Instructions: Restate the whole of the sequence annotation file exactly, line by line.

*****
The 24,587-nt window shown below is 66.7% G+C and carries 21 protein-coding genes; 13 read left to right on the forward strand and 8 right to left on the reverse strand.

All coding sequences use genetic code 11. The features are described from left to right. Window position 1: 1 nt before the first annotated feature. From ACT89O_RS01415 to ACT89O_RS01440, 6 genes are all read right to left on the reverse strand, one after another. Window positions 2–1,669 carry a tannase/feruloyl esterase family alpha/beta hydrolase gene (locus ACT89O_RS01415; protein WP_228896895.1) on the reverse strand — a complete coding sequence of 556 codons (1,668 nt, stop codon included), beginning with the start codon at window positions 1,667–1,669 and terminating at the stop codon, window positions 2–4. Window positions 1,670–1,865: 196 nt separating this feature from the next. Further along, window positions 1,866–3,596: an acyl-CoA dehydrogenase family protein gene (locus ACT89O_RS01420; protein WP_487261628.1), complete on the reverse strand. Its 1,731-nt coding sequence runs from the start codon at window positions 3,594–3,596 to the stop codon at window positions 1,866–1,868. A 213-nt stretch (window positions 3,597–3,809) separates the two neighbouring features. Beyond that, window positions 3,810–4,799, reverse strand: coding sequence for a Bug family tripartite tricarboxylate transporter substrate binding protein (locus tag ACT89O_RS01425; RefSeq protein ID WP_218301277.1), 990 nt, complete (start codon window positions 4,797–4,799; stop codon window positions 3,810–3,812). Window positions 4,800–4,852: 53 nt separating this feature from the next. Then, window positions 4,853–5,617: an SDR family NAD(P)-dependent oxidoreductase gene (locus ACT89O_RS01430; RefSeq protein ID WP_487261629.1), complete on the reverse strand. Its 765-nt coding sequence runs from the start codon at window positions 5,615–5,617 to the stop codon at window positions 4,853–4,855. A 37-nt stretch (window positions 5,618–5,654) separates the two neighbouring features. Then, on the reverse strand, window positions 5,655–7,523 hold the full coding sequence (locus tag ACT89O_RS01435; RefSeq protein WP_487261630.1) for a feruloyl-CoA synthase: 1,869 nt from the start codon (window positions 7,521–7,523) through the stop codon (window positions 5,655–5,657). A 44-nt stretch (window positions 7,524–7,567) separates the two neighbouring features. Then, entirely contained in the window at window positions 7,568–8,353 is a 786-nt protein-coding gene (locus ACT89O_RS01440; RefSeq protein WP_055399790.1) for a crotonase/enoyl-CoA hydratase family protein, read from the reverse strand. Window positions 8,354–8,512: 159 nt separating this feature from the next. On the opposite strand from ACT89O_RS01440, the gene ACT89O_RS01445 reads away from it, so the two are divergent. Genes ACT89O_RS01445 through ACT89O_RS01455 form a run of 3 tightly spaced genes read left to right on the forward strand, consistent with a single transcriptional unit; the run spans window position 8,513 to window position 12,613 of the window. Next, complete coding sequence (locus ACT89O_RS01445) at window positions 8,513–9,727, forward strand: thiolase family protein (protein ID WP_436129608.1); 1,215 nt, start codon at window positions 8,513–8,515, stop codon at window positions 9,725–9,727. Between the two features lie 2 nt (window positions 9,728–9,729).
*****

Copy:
The 24,587-nt window shown below is 66.7% G+C and carries 21 protein-coding genes; 13 read left to right on the forward strand and 8 right to left on the reverse strand.

All coding sequences use genetic code 11. The features are described from left to right. Window position 1: 1 nt before the first annotated feature. From ACT89O_RS01415 to ACT89O_RS01440, 6 genes are all read right to left on the reverse strand, one after another. Window positions 2–1,669 carry a tannase/feruloyl esterase family alpha/beta hydrolase gene (locus ACT89O_RS01415; protein WP_228896895.1) on the reverse strand — a complete coding sequence of 556 codons (1,668 nt, stop codon included), beginning with the start codon at window positions 1,667–1,669 and terminating at the stop codon, window positions 2–4. Window positions 1,670–1,865: 196 nt separating this feature from the next. Further along, window positions 1,866–3,596: an acyl-CoA dehydrogenase family protein gene (locus ACT89O_RS01420; protein WP_487261628.1), complete on the reverse strand. Its 1,731-nt coding sequence runs from the start codon at window positions 3,594–3,596 to the stop codon at window positions 1,866–1,868. A 213-nt stretch (window positions 3,597–3,809) separates the two neighbouring features. Beyond that, window positions 3,810–4,799, reverse strand: coding sequence for a Bug family tripartite tricarboxylate transporter substrate binding protein (locus tag ACT89O_RS01425; RefSeq protein ID WP_218301277.1), 990 nt, complete (start codon window positions 4,797–4,799; stop codon window positions 3,810–3,812). Window positions 4,800–4,852: 53 nt separating this feature from the next. Then, window positions 4,853–5,617: an SDR family NAD(P)-dependent oxidoreductase gene (locus ACT89O_RS01430; RefSeq protein ID WP_487261629.1), complete on the reverse strand. Its 765-nt coding sequence runs from the start codon at window positions 5,615–5,617 to the stop codon at window positions 4,853–4,855. A 37-nt stretch (window positions 5,618–5,654) separates the two neighbouring features. Then, on the reverse strand, window positions 5,655–7,523 hold the full coding sequence (locus tag ACT89O_RS01435; RefSeq protein WP_487261630.1) for a feruloyl-CoA synthase: 1,869 nt from the start codon (window positions 7,521–7,523) through the stop codon (window positions 5,655–5,657). A 44-nt stretch (window positions 7,524–7,567) separates the two neighbouring features. Then, entirely contained in the window at window positions 7,568–8,353 is a 786-nt protein-coding gene (locus ACT89O_RS01440; RefSeq protein WP_055399790.1) for a crotonase/enoyl-CoA hydratase family protein, read from the reverse strand. Window positions 8,354–8,512: 159 nt separating this feature from the next. On the opposite strand from ACT89O_RS01440, the gene ACT89O_RS01445 reads away from it, so the two are divergent. Genes ACT89O_RS01445 through ACT89O_RS01455 form a run of 3 tightly spaced genes read left to right on the forward strand, consistent with a single transcriptional unit; the run spans window position 8,513 to window position 12,613 of the window. Next, complete coding sequence (locus ACT89O_RS01445) at window positions 8,513–9,727, forward strand: thiolase family protein (protein ID WP_436129608.1); 1,215 nt, start codon at window positions 8,513–8,515, stop codon at window positions 9,725–9,727. Between the two features lie 2 nt (window positions 9,728–9,729).